What’s it like playing with Chris?
Chris is one of the very best guitar players in the world. I really think that. From the first time I heard him as a mature musician I thought that.

Was that back when he was in
Bobby Mack & Night Train?

No, it was when Jr. Medlow was fronting the Bad Boys.
Jeff Hodges wanted me to join the band. I was in the Vanguards at the time.

Had you heard of Chris at that point?
When Chris moved to Austin, he was living with Clark Ellison. I was the first Austin musician he played with on bass. It was a jazz thing we did. We met through Steve Fleckman, a saxophone player who had a passion for jazz and loved to play it. He would get musicians together. Chris came by with an acoustic guitar and we just dinked around on some jazz tunes. But it was years after that when I first really heard him. I’d heard of the Bad Boys, they were starting to get around. But we were both in bands, busy with the stuff we were doing. I was also a freelance musician in Austin and was playing in a lot of different bands.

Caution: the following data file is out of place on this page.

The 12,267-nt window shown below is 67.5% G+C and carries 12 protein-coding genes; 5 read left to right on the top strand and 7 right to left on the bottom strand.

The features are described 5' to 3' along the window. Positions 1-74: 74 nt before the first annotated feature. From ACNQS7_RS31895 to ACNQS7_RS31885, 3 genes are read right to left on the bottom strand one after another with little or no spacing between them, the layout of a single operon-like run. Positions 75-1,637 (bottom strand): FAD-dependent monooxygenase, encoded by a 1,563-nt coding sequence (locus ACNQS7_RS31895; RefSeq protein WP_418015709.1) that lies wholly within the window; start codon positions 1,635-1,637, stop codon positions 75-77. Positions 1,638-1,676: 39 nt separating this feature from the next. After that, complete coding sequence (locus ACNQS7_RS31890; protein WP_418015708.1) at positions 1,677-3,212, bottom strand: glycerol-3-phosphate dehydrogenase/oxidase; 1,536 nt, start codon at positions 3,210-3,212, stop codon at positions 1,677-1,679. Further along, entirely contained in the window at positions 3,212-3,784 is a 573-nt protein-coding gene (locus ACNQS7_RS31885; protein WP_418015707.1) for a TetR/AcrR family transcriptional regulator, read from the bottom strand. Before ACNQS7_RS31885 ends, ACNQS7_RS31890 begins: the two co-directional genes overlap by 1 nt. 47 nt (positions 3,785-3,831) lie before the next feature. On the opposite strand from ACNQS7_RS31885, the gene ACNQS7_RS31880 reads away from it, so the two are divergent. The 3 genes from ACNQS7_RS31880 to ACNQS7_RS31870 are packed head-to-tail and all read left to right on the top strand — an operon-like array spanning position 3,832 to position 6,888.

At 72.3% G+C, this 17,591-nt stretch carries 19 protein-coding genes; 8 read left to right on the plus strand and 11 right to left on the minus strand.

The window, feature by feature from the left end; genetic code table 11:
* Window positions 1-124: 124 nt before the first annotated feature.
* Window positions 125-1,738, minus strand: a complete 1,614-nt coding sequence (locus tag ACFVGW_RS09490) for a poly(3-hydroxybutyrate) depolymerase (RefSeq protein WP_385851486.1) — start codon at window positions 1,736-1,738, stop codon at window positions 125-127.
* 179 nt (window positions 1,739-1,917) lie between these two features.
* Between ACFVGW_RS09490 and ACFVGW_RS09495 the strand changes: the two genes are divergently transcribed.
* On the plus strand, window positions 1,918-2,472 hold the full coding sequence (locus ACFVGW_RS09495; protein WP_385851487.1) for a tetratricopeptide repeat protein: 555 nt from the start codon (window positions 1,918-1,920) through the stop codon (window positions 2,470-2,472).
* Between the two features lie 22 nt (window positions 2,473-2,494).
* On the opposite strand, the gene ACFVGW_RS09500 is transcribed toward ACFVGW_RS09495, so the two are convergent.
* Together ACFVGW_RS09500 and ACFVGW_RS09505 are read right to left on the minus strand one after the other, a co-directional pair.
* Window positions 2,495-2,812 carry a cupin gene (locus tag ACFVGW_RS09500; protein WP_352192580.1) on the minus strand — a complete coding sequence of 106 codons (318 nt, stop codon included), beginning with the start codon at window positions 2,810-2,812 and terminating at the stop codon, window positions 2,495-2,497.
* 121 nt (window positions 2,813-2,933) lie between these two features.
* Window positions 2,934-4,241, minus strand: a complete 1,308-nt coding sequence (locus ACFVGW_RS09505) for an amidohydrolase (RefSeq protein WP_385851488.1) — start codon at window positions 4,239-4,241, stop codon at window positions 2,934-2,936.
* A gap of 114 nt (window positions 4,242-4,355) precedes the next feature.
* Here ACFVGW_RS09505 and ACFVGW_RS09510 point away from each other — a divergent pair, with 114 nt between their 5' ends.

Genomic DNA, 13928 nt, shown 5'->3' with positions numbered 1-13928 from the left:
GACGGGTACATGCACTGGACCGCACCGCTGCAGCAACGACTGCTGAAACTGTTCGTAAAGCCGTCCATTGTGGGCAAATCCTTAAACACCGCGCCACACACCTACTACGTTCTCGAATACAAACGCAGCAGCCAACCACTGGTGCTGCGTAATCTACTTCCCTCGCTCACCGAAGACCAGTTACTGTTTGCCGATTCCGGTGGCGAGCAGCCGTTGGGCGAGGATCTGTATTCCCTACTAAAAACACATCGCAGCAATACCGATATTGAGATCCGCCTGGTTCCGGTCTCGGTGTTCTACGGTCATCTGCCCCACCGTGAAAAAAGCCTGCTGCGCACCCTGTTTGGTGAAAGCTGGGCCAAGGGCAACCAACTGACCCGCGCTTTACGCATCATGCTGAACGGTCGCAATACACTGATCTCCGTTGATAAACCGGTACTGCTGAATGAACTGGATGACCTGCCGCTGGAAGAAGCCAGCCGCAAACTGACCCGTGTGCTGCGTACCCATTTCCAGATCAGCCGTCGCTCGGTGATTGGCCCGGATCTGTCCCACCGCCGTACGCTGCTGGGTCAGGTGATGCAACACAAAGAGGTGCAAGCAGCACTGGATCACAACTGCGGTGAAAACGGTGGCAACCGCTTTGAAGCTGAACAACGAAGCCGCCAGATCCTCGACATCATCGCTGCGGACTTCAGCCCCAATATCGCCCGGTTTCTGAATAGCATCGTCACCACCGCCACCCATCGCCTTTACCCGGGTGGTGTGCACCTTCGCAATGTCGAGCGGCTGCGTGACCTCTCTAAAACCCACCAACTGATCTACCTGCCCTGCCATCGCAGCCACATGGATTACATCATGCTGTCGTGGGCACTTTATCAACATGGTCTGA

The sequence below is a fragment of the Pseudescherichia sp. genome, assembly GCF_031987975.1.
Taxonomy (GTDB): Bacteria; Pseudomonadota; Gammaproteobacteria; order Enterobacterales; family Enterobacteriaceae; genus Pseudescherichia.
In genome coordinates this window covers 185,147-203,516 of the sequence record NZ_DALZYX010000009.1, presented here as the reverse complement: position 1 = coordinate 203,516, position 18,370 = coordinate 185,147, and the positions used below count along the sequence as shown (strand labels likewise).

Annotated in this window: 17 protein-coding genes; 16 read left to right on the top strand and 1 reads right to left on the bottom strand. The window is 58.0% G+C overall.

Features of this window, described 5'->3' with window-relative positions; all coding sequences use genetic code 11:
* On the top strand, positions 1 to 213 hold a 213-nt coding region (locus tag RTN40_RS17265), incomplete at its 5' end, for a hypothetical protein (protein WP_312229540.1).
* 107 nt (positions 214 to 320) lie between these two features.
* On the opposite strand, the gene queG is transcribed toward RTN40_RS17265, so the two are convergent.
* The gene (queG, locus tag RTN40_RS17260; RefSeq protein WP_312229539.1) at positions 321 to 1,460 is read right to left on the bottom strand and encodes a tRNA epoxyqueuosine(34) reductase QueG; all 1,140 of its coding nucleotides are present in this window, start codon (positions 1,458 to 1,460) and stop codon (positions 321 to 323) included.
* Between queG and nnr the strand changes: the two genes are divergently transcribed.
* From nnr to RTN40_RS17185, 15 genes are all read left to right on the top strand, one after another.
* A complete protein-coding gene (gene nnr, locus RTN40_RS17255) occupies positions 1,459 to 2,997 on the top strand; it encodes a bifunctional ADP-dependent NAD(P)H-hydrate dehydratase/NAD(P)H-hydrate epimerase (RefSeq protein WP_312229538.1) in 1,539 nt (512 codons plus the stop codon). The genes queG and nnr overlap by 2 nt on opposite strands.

Deby and I had started a cleaning business. I had just left the Vanguards and didn’t do any gigs for a year. I was tired of the whole thing. The only thing I wasn’t tired of was music. We’d work all night and then I’d sleep ‘til noon. Then I’d get up and practice ‘til about 6. I wasn’t writing songs, I was relearning my instrument. Tana had been born and everything seemed different to me. Up until then, I wouldn’t consider myself a serious musician. I relied on my natural ability and wasn’t the practicing sort, which is really odd when you know me now.